Passananti, Monica (2013) Xenobiotics in the environment: an investigation on the transformation kinetics, the environmental metabolites and their formation mechanisms. [Tesi di dottorato]

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Item Type: Tesi di dottorato
Lingua: English
Title: Xenobiotics in the environment: an investigation on the transformation kinetics, the environmental metabolites and their formation mechanisms.
Creators:
CreatorsEmail
Passananti, Monicamonica.passananti@unina.it
Date: 1 April 2013
Number of Pages: 150
Institution: Università degli Studi di Napoli Federico II
Department: Scienze Chimiche
Scuola di dottorato: Scienze chimiche
Dottorato: Scienze chimiche
Ciclo di dottorato: 25
Coordinatore del Corso di dottorato:
nomeemail
Previtera, Luciopreviter@unina.it
Tutor:
nomeemail
Iesce, Maria Rosariaiesce@unina.it
Temussi, Fabioftemussi@unina.it
Date: 1 April 2013
Number of Pages: 150
Uncontrolled Keywords: Phototransformation; xenobiotics; kinetics
Settori scientifico-disciplinari del MIUR: Area 03 - Scienze chimiche > CHIM/06 - Chimica organica
Area 03 - Scienze chimiche > CHIM/12 - Chimica dell'ambiente e dei beni culturali
Date Deposited: 05 Apr 2013 06:12
Last Modified: 23 Jul 2014 09:44
URI: http://www.fedoa.unina.it/id/eprint/9310
DOI: 10.6092/UNINA/FEDOA/9310

Abstract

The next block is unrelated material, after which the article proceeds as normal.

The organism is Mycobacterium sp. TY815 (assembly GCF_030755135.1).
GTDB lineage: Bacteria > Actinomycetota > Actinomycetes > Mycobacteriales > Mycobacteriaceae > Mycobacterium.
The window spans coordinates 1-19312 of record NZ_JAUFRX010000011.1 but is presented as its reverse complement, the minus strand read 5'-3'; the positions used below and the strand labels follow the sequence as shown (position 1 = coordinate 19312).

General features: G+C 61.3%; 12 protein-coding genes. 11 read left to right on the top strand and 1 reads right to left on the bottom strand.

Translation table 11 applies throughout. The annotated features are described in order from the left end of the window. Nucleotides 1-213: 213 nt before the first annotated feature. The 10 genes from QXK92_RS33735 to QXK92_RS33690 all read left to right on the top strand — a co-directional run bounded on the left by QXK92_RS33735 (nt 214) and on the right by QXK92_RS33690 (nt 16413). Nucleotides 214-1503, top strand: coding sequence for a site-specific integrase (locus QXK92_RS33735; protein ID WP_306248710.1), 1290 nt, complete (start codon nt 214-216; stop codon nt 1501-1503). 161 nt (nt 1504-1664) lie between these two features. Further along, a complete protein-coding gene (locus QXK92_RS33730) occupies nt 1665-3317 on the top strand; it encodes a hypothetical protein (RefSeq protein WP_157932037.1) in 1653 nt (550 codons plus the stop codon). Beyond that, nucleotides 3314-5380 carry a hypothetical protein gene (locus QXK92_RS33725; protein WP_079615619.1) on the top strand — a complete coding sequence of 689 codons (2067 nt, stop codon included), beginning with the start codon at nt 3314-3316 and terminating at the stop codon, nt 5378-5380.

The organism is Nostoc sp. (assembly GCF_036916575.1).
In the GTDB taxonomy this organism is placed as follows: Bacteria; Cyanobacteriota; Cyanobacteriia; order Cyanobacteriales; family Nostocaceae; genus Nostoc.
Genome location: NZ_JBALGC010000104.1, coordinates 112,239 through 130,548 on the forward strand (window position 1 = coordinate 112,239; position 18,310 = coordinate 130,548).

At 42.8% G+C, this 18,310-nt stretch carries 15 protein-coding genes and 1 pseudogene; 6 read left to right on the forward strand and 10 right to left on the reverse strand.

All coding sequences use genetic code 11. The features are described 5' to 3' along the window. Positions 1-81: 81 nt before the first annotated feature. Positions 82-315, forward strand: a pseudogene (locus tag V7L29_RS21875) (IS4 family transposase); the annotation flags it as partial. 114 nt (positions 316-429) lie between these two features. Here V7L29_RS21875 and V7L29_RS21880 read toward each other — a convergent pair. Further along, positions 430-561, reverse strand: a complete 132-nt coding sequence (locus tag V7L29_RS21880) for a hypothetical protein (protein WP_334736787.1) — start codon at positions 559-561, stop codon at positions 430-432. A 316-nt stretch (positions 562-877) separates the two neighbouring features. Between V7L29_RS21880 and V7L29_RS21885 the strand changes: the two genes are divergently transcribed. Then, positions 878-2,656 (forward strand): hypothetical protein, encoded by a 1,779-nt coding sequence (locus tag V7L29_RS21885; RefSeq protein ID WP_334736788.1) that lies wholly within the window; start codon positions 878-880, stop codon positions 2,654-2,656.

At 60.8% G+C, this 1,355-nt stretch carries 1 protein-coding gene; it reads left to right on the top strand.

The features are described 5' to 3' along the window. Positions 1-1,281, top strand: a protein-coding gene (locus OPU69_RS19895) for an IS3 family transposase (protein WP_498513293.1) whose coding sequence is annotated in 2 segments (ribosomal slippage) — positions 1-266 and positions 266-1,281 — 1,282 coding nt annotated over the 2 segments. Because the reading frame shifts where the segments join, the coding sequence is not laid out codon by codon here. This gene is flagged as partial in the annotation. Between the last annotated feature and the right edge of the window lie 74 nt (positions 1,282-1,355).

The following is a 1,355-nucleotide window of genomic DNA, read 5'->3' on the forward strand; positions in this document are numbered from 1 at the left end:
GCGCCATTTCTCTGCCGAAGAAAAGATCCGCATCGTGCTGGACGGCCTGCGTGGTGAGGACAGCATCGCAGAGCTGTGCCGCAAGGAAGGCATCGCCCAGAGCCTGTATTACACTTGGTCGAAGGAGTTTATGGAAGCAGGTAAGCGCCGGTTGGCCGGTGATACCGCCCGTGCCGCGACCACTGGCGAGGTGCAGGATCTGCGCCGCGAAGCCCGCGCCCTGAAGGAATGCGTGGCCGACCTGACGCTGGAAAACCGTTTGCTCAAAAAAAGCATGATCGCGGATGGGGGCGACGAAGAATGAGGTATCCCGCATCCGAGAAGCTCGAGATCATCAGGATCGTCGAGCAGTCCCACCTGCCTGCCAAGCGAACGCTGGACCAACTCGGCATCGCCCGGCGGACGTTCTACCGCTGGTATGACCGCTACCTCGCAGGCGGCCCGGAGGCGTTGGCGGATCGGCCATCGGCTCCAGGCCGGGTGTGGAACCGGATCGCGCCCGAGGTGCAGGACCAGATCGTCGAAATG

Xenobiotics are continually introduced into the environment and it is very important to draw up an “environmental risk assessment” for these pollutants. Xenobiotics can be persistent and accumulate in the environment or undergo biotic and/or abiotic transformations leading to transformation products. The latter are known as environmental metabolites and may be more toxic and/or persistent than the parent compounds. Therefore, it is important to have information on the xenobiotic behavior in the different compartments (water, atmosphere, soil) as well as on the nature of their transformation products. The photochemical processes play an essential role in the environmental degradation of pollutants. Phototransformation studies may be used in combination with physical chemical properties and data from other studies (abiotic hydrolysis; biotransformation; adsorption/desorption) to help the assessment of the overall environmental transformations and transport of chemical pollutants. The photochemical behavior of a molecule depends on the presence of peculiar functional groups. However, given the heterogeneity and complexity of xenobiotics, it is often difficult to predict or rationalize the photochemical behavior of these molecules. In this PhD thesis the photochemical behavior of some chemical pollutants (mainly drugs and pesticides) under environmental-like conditions has been investigated. The selected xenobiotics are characterized by the presence in the molecular structure of a carbamate function or an indole moiety, two functions present in widely used bioactive compounds. In particular, direct photolysis studies have been carried out on drugs indomethacin, etodolac, loratidine and rivastigmine, on pesticides chlorpropham and phenisopham and on carbamic model compounds. Indirect photolysis of rivastigmine and nicotine have also been investigated. Moreover, for some xenobiotics photochemical experiments in soil have been performed. Direct photolysis studies have led to the determination of phototransformation kinetics, isolation and characterization of photoproducts and interpretation of the involved mechanisms. Investigation on indomethacin, a non-steroidal anti-inflammatory drug (NSAID), has evidenced the role of the aryl portion in the formation of ionic species prior to the decarboxylation, and the results give a further support to the general photodecarboxylation mechanism of arylalkanoic acids. The photochemical oxidative cleavage of C2-C3 bond through the intermediacy of peroxidic species has also been observed, and this supports the tendency of indoles to give self-sensitized photooxygenation. This type of reaction has also been observed for the other indolic drug examined, etodolac. Investigation on rivastigmine and its main human metabolite has evidenced a peculiar photochemical behavior. Both compounds undergo a β-cleavage of the benzylamine moiety resulting in photosolvolysis reaction, previously reported for benzyl ethers or esters. In particular, the photodegradation involves the tertiary amino site and leads mainly to ion-derived products characterized by departure of the Me2N-group. It is reported that amines bearing N-substituents that are capable of stabilizing the formed aminium radicals have lower oxidation potentials as compared to those with N-electron with¬drawing substituents as amides and carbamates. This could account for the unreactivity of the carbamic-N function of rivastigmine as compared with the reactivity of the benzylaminic function. Loratidine is rapidly transformed either under UV-B or by sunlight exposure. In this case the reactive site is the double bond, while the carbamate moiety is unreactive. Pesticides chlorpropham and phenisopham contain a carbamate and a bis-carbamate function, respectively; in phenisopham one of the functions is similarly substituted as in chlorpropham. Neverthless, the two pesticides behave differently: the first one undergoes a nucleophilic photosubstitution of chlorine with water on the aromatic ring, while in phenisopham photo-Fries rearrangements occur involving the cleavage of the N-aryl O-aryl carbamate moiety. However investigation on model compounds evidences that N-aryl O-aryl substitution is not a sufficient condition to have a photo-induced breaking of the carbamate bond. This breaking is completely overcome in the presence of a chlorine on the aromatic ring. Moreover, substitution on the carbamic nitrogen as well as the presence of a N-substituent in the O-aryl moiety appears determinant to accelerate the photo-Fries reaction. All photochemical experiments evidence the determinant role of water. This is probably due to the fact that water can favor photoionization reactions, stabilize ionic intermediates and trap electrophilic species. Indirect photolysis investigations have been performed on rivastigmine and nicotine in Clermont-Ferrand (France) in collaboration with Laboratoire de Photochimie Moléculaire et Macromoléculaire-University Blaise Pascal. The results show that the degradation rate of both compounds depends on the HO• source (H2O2, nitrates, nitrites). Faster degradation has been observed in the presence of nitrates and nitrites and is probably due to reactions between the xenobiotics and photogenerated reactive nitrogen species. For rivastigmine the formation of nitro derivatives has been confirmed by LC-MS. Nitro compounds are often more toxic than the parent compounds, and hence for a complete environmental risk assessment the reactivity toward hydroxyl radical and also toward nitro reactive species that are naturally present in surface waters should be considered. Less satisfying has been the investigation on the photochemistry in soils. Despite the simple synthetic model soils used each compound examined behaves differently depending on the light absorption property and on the formation of saline bonds due to the presence of acidic or basic reactive sites. In addition to these factors in real soils other factors should be considered as the presence of microorganisms or xenobiotics, the type of texture, the pH, etc. In conclusion, the whole of the results give information on the photochemical behavior of different xenobiotics under environmental-like conditions. From a chemical point of view they give a deeper insight into the substituent and solvent effects in the photochemistry of some important compound classes as indoles, benzyl derivatives and carbamates. Therefore, these studies could allow to develop theoretical models for the prediction of the environmental fate of xenobiotics.